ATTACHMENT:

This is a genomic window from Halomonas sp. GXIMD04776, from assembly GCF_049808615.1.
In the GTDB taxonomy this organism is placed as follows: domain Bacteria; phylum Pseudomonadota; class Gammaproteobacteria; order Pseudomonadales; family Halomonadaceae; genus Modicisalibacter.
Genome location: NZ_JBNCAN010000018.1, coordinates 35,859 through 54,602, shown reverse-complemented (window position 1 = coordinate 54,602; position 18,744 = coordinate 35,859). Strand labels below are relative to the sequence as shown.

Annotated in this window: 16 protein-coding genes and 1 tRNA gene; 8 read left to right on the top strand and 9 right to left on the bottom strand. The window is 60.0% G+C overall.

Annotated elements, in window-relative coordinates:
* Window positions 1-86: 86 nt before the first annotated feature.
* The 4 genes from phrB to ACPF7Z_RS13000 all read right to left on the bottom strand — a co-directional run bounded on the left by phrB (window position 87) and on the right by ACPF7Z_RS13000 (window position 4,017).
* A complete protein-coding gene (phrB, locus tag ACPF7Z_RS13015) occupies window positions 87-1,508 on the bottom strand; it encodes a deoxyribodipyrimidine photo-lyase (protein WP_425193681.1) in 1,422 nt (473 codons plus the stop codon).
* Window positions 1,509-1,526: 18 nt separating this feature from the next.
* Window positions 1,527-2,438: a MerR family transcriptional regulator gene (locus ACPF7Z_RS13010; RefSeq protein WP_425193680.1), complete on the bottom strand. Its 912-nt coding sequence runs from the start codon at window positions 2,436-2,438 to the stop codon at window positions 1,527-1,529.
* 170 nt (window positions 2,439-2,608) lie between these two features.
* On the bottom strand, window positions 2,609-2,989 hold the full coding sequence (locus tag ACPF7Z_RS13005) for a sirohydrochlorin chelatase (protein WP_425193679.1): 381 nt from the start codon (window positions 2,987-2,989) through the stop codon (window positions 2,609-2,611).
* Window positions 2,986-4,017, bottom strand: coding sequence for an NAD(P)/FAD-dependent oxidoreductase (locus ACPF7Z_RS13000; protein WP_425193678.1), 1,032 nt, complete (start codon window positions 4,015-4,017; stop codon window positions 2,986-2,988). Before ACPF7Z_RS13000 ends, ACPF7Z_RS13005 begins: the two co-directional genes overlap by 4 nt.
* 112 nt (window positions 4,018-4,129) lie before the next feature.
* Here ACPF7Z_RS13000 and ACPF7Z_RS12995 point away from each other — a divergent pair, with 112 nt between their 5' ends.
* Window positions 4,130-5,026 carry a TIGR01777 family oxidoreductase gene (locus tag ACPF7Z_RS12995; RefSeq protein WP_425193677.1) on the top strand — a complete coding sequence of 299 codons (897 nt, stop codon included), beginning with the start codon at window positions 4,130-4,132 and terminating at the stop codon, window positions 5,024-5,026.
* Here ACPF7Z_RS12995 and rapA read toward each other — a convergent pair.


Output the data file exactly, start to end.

This is a genomic window from Halomonas sp. GXIMD04776, from assembly GCF_049808615.1.
In the GTDB taxonomy this organism is placed as follows: domain Bacteria; phylum Pseudomonadota; class Gammaproteobacteria; order Pseudomonadales; family Halomonadaceae; genus Modicisalibacter.
Genome location: NZ_JBNCAN010000018.1, coordinates 35,859 through 54,602, shown reverse-complemented (window position 1 = coordinate 54,602; position 18,744 = coordinate 35,859). Strand labels below are relative to the sequence as shown.

Annotated in this window: 16 protein-coding genes and 1 tRNA gene; 8 read left to right on the top strand and 9 right to left on the bottom strand. The window is 60.0% G+C overall.

Annotated elements, in window-relative coordinates:
* Window positions 1-86: 86 nt before the first annotated feature.
* The 4 genes from phrB to ACPF7Z_RS13000 all read right to left on the bottom strand — a co-directional run bounded on the left by phrB (window position 87) and on the right by ACPF7Z_RS13000 (window position 4,017).
* A complete protein-coding gene (phrB, locus tag ACPF7Z_RS13015) occupies window positions 87-1,508 on the bottom strand; it encodes a deoxyribodipyrimidine photo-lyase (protein WP_425193681.1) in 1,422 nt (473 codons plus the stop codon).
* Window positions 1,509-1,526: 18 nt separating this feature from the next.
* Window positions 1,527-2,438: a MerR family transcriptional regulator gene (locus ACPF7Z_RS13010; RefSeq protein WP_425193680.1), complete on the bottom strand. Its 912-nt coding sequence runs from the start codon at window positions 2,436-2,438 to the stop codon at window positions 1,527-1,529.
* 170 nt (window positions 2,439-2,608) lie between these two features.
* On the bottom strand, window positions 2,609-2,989 hold the full coding sequence (locus tag ACPF7Z_RS13005) for a sirohydrochlorin chelatase (protein WP_425193679.1): 381 nt from the start codon (window positions 2,987-2,989) through the stop codon (window positions 2,609-2,611).
* Window positions 2,986-4,017, bottom strand: coding sequence for an NAD(P)/FAD-dependent oxidoreductase (locus ACPF7Z_RS13000; protein WP_425193678.1), 1,032 nt, complete (start codon window positions 4,015-4,017; stop codon window positions 2,986-2,988). Before ACPF7Z_RS13000 ends, ACPF7Z_RS13005 begins: the two co-directional genes overlap by 4 nt.
* 112 nt (window positions 4,018-4,129) lie before the next feature.
* Here ACPF7Z_RS13000 and ACPF7Z_RS12995 point away from each other — a divergent pair, with 112 nt between their 5' ends.
* Window positions 4,130-5,026 carry a TIGR01777 family oxidoreductase gene (locus tag ACPF7Z_RS12995; RefSeq protein WP_425193677.1) on the top strand — a complete coding sequence of 299 codons (897 nt, stop codon included), beginning with the start codon at window positions 4,130-4,132 and terminating at the stop codon, window positions 5,024-5,026.
* Here ACPF7Z_RS12995 and rapA read toward each other — a convergent pair.